27 June 2009

What’s sauce for the Harper goose…

So the Telegram has been waiting 18 months to get the resolution of an access to information request for files everyone knows exist but the Executive Council claims doesn’t exist.

Well, not exactly.

The President of the Executive Council  - i.e. the Premier - has admitted on a couple of occasions that “purple files” are real and that he gets them to help prepare for meetings and interviews.

The Telegram knows they exist anyway because one of the Premier’s officials accidentally let it slip in an e-mail.

But when the Telegram submitted an access request, the Executive Council’s official response was that there were “no responsive records.”  That’s bureaucratese for “the records don’t exist.”

Ed Ring, the provincial access commissioner, and his staff have been working on the Telly appeal of the Executive Council denial for 18 months with no end in sight.

The Telegram editorial today raises the issue again and notes that when faced with a similar bit of stonewalling recently, Ring’s federal counterpart publicly announced he’d be using his legal powers to simply enter the government offices and seize all the relevant documents.

Apparently just the threat worked in convincing the federal stonewallers to comply with the law and cough up everything:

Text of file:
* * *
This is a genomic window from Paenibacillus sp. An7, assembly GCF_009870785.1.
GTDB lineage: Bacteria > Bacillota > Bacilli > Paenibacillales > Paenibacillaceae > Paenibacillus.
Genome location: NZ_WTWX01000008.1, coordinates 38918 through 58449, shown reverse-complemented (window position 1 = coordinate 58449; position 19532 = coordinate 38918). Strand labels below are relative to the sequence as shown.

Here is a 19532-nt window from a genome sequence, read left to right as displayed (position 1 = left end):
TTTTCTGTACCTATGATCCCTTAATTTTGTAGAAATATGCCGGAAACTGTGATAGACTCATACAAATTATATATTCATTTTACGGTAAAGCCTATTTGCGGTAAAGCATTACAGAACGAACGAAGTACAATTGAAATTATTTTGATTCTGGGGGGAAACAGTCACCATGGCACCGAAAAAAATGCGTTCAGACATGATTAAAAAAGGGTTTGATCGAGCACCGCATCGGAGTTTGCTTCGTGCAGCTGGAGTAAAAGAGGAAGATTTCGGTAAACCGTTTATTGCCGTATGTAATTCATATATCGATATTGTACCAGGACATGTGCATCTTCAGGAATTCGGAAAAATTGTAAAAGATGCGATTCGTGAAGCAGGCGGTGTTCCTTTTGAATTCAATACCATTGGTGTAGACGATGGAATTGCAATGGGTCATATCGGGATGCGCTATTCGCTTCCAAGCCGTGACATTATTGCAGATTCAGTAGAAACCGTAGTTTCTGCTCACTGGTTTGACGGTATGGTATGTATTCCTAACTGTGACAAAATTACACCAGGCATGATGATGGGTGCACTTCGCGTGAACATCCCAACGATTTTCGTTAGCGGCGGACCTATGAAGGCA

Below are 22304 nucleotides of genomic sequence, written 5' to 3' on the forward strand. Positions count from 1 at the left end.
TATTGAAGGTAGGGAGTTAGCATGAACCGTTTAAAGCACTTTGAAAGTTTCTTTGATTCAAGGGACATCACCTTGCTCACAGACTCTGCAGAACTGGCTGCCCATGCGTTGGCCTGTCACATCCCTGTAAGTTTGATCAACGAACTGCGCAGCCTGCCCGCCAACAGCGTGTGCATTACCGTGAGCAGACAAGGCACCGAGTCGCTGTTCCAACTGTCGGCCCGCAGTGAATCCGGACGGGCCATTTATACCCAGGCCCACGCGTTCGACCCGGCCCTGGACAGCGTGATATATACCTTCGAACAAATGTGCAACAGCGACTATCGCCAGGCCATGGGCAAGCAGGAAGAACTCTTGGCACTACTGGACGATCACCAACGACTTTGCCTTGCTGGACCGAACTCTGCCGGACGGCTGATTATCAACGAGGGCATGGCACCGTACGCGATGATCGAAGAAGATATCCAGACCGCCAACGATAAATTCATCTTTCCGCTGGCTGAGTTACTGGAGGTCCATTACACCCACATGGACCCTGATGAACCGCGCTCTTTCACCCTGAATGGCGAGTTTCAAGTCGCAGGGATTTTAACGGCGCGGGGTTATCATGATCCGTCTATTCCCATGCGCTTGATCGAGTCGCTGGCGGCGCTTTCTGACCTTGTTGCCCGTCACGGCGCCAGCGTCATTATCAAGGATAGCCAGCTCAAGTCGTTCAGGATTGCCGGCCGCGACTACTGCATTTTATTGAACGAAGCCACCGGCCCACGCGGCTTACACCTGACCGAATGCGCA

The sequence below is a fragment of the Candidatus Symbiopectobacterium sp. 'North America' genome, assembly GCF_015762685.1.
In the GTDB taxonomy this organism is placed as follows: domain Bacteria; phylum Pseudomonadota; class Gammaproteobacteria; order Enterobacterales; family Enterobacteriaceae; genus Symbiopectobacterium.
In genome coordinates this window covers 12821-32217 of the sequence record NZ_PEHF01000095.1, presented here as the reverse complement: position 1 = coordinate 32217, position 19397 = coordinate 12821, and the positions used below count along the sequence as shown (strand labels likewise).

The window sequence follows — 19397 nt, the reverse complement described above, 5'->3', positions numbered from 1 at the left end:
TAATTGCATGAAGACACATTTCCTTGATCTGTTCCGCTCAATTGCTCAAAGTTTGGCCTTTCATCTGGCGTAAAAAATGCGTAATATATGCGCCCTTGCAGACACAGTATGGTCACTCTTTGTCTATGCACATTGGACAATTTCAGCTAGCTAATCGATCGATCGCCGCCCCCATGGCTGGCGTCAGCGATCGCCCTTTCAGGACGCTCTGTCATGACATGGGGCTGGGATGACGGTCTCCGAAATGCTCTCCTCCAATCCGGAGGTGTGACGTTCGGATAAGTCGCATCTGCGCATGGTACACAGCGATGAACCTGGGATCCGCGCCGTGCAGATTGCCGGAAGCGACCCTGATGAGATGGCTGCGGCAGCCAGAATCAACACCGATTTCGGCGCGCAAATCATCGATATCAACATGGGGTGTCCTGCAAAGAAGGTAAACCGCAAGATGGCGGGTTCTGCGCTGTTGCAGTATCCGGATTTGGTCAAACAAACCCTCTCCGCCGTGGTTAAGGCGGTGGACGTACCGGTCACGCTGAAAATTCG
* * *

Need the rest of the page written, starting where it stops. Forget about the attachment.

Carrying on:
Privy Council staff delivered some documents yesterday, the deadline set by Marleau, and promised to deliver the rest soon.

"(Privy Council Office) has already sent several packages of the requested files," Privy Council spokesperson Jeffrey Chapman said in an email yesterday. "We have also sent a proposed action plan to the Office of the Information Commissioner outlining when we will be able to send the working and final record sets to their office."

The Telegram suggests that Ed Ring do the same thing here.  Ring needs to look at the documents just to make the decision;  he doesn’t have to disclose them.

He’s got the legal powers just to get a look at them under the province’s own access laws. 

That’s good advice, especially given the current administration is evidently breaking the Premier’s own commitments from before the 2003 election.  In some instances, the delays, obfuscation and others refusals to disclose documents are exactly the opposite of what Danny Williams pledged to do when he went looking for the Premier’s job in 2003.

You’d think that just the fact that Premier Danny Williams is out of step with then-opposition leader Danny Williams  would be enough to nudge him to correct the problem. 

But if that doesn’t work,  maybe he should consider that – in essence – Danny Williams and his people are doing the same thing in Newfoundland and Labrador that Stephen Harper and his people are doing in Ottawa.

That can’t be good.

How could he ever talk badly about Stephen Harper again  - ABC and all that - when he does exactly the same things?

What’s sauce for the Harper goose is sauce for the Williams gander.